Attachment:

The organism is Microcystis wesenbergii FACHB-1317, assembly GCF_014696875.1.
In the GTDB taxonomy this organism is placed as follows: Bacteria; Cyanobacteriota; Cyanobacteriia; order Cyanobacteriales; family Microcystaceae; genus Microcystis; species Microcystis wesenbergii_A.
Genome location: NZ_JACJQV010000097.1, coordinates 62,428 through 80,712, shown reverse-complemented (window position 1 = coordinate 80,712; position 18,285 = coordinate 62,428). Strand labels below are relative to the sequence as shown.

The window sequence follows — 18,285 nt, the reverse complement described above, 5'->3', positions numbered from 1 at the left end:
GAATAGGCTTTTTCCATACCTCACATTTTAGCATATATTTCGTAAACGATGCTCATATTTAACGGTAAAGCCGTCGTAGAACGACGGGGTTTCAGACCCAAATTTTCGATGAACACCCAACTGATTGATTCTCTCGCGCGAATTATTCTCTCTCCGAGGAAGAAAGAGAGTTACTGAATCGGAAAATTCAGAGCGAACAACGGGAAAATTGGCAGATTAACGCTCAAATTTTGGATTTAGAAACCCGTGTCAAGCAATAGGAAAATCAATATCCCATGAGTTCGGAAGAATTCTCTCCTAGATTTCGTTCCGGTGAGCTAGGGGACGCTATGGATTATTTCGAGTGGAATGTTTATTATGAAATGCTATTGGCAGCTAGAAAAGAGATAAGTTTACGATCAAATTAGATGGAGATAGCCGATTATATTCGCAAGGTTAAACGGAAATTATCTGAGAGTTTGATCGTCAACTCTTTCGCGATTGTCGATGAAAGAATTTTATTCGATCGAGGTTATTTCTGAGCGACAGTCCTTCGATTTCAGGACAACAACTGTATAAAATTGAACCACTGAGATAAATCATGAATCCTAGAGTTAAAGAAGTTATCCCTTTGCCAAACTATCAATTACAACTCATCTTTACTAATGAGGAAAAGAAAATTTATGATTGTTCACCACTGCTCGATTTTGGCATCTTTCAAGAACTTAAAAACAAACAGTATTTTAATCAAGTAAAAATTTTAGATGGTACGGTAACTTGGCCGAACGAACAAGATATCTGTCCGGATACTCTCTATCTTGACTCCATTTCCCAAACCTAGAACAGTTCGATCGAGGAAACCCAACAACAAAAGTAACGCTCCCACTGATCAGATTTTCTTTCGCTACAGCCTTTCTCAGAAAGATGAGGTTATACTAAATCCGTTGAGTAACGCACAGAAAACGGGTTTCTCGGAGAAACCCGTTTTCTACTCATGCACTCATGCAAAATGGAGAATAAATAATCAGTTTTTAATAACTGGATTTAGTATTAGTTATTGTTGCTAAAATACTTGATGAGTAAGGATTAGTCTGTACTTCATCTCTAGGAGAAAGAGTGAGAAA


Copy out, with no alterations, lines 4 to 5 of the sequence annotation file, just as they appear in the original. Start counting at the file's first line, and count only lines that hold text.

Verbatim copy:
The window sequence follows — 18,285 nt, the reverse complement described above, 5'->3', positions numbered from 1 at the left end:
GAATAGGCTTTTTCCATACCTCACATTTTAGCATATATTTCGTAAACGATGCTCATATTTAACGGTAAAGCCGTCGTAGAACGACGGGGTTTCAGACCCAAATTTTCGATGAACACCCAACTGATTGATTCTCTCGCGCGAATTATTCTCTCTCCGAGGAAGAAAGAGAGTTACTGAATCGGAAAATTCAGAGCGAACAACGGGAAAATTGGCAGATTAACGCTCAAATTTTGGATTTAGAAACCCGTGTCAAGCAATAGGAAAATCAATATCCCATGAGTTCGGAAGAATTCTCTCCTAGATTTCGTTCCGGTGAGCTAGGGGACGCTATGGATTATTTCGAGTGGAATGTTTATTATGAAATGCTATTGGCAGCTAGAAAAGAGATAAGTTTACGATCAAATTAGATGGAGATAGCCGATTATATTCGCAAGGTTAAACGGAAATTATCTGAGAGTTTGATCGTCAACTCTTTCGCGATTGTCGATGAAAGAATTTTATTCGATCGAGGTTATTTCTGAGCGACAGTCCTTCGATTTCAGGACAACAACTGTATAAAATTGAACCACTGAGATAAATCATGAATCCTAGAGTTAAAGAAGTTATCCCTTTGCCAAACTATCAATTACAACTCATCTTTACTAATGAGGAAAAGAAAATTTATGATTGTTCACCACTGCTCGATTTTGGCATCTTTCAAGAACTTAAAAACAAACAGTATTTTAATCAAGTAAAAATTTTAGATGGTACGGTAACTTGGCCGAACGAACAAGATATCTGTCCGGATACTCTCTATCTTGACTCCATTTCCCAAACCTAGAACAGTTCGATCGAGGAAACCCAACAACAAAAGTAACGCTCCCACTGATCAGATTTTCTTTCGCTACAGCCTTTCTCAGAAAGATGAGGTTATACTAAATCCGTTGAGTAACGCACAGAAAACGGGTTTCTCGGAGAAACCCGTTTTCTACTCATGCACTCATGCAAAATGGAGAATAAATAATCAGTTTTTAATAACTGGATTTAGTATTAGTTATTGTTGCTAAAATACTTGATGAGTAAGGATTAGTCTGTACTTCATCTCTAGGAGAAAGAGTGAGAAA